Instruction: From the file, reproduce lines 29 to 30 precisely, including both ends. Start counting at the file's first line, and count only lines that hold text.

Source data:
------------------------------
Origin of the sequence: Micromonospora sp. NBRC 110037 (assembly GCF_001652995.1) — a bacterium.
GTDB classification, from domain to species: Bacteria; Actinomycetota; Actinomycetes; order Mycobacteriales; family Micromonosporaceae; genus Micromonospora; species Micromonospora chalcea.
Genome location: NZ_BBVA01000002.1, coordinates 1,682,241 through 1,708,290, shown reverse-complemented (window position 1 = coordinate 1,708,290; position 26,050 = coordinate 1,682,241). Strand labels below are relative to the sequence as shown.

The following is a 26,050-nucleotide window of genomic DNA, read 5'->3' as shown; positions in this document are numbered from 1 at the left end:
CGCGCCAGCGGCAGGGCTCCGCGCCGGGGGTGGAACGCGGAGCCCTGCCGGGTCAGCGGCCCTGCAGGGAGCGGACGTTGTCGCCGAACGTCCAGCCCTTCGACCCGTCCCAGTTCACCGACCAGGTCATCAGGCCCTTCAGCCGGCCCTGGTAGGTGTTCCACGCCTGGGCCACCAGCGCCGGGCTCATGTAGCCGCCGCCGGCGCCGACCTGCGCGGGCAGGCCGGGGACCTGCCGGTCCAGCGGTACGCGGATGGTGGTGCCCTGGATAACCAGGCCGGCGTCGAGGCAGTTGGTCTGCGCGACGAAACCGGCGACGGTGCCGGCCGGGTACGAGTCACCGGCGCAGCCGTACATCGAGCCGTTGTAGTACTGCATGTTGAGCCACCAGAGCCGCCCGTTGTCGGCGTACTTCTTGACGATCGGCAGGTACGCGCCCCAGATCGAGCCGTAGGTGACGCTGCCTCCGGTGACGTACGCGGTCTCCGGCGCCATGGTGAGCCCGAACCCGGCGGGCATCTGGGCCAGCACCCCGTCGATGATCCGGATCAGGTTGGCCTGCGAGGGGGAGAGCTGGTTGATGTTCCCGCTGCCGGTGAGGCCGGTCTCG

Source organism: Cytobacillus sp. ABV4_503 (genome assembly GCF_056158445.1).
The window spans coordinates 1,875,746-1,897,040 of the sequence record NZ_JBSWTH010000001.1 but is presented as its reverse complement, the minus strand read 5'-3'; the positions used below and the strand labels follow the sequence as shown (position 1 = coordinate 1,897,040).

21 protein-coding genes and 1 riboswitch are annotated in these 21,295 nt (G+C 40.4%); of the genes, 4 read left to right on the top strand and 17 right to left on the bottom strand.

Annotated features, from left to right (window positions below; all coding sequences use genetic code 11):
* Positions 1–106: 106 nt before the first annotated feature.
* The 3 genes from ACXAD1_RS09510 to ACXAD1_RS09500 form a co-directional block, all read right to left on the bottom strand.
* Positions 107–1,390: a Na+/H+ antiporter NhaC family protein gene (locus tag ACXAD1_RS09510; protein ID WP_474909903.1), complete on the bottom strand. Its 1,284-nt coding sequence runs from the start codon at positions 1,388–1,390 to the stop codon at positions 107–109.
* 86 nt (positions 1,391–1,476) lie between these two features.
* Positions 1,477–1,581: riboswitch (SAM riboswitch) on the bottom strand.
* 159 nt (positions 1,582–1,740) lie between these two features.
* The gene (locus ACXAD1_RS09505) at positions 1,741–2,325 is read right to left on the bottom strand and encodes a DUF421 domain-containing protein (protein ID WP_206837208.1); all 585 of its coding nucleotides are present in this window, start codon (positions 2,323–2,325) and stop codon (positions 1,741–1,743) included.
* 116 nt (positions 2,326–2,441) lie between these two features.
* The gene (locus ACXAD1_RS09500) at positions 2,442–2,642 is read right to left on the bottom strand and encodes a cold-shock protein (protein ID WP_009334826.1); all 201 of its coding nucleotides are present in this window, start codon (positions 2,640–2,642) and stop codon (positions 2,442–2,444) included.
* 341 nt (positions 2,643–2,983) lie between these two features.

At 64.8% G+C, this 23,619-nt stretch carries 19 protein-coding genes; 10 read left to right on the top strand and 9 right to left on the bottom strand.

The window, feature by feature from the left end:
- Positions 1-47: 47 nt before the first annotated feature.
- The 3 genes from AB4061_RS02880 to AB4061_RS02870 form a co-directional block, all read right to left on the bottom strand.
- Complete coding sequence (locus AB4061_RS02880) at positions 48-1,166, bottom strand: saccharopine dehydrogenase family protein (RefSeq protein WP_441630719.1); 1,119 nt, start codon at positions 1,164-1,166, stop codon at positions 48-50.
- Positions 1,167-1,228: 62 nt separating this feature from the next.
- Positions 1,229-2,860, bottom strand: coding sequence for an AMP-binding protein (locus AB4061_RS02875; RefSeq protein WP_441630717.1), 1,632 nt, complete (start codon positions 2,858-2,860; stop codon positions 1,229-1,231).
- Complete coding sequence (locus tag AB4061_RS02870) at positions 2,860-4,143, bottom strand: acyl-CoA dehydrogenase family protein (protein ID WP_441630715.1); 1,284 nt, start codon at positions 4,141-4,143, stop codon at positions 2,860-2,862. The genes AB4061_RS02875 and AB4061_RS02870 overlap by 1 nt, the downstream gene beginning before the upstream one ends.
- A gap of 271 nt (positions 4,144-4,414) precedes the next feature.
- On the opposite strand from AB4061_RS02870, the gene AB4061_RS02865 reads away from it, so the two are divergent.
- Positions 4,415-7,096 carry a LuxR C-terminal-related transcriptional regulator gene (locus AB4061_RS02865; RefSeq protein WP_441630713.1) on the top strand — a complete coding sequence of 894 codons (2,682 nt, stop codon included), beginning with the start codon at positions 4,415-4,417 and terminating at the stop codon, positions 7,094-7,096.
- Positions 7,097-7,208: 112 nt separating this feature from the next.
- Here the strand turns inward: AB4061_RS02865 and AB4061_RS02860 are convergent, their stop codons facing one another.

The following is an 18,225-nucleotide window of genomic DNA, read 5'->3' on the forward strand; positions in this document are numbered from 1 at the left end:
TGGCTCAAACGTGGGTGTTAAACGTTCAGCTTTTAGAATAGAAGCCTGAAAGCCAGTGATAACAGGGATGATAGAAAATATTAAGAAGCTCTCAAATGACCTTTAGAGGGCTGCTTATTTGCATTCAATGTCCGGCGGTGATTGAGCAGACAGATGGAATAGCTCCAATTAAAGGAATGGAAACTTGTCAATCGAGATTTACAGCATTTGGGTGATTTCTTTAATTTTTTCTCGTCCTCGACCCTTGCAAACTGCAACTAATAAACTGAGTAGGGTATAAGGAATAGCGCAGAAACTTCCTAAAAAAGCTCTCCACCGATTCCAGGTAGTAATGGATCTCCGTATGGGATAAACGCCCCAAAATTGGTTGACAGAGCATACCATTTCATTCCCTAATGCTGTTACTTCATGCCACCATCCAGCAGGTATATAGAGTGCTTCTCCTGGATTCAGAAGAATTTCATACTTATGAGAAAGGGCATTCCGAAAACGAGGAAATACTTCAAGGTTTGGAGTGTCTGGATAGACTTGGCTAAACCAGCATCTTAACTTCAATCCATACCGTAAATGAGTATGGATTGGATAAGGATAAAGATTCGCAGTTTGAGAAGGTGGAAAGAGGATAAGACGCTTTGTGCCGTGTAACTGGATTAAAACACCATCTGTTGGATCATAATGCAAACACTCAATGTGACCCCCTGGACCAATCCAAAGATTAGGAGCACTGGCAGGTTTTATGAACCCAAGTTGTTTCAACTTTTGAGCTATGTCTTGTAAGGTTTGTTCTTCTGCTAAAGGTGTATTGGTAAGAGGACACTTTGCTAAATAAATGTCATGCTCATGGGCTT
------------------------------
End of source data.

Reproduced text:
- On the opposite strand from AB4061_RS02870, the gene AB4061_RS02865 reads away from it, so the two are divergent.
- Positions 4,415-7,096 carry a LuxR C-terminal-related transcriptional regulator gene (locus AB4061_RS02865; RefSeq protein WP_441630713.1) on the top strand — a complete coding sequence of 894 codons (2,682 nt, stop codon included), beginning with the start codon at positions 4,415-4,417 and terminating at the stop codon, positions 7,094-7,096.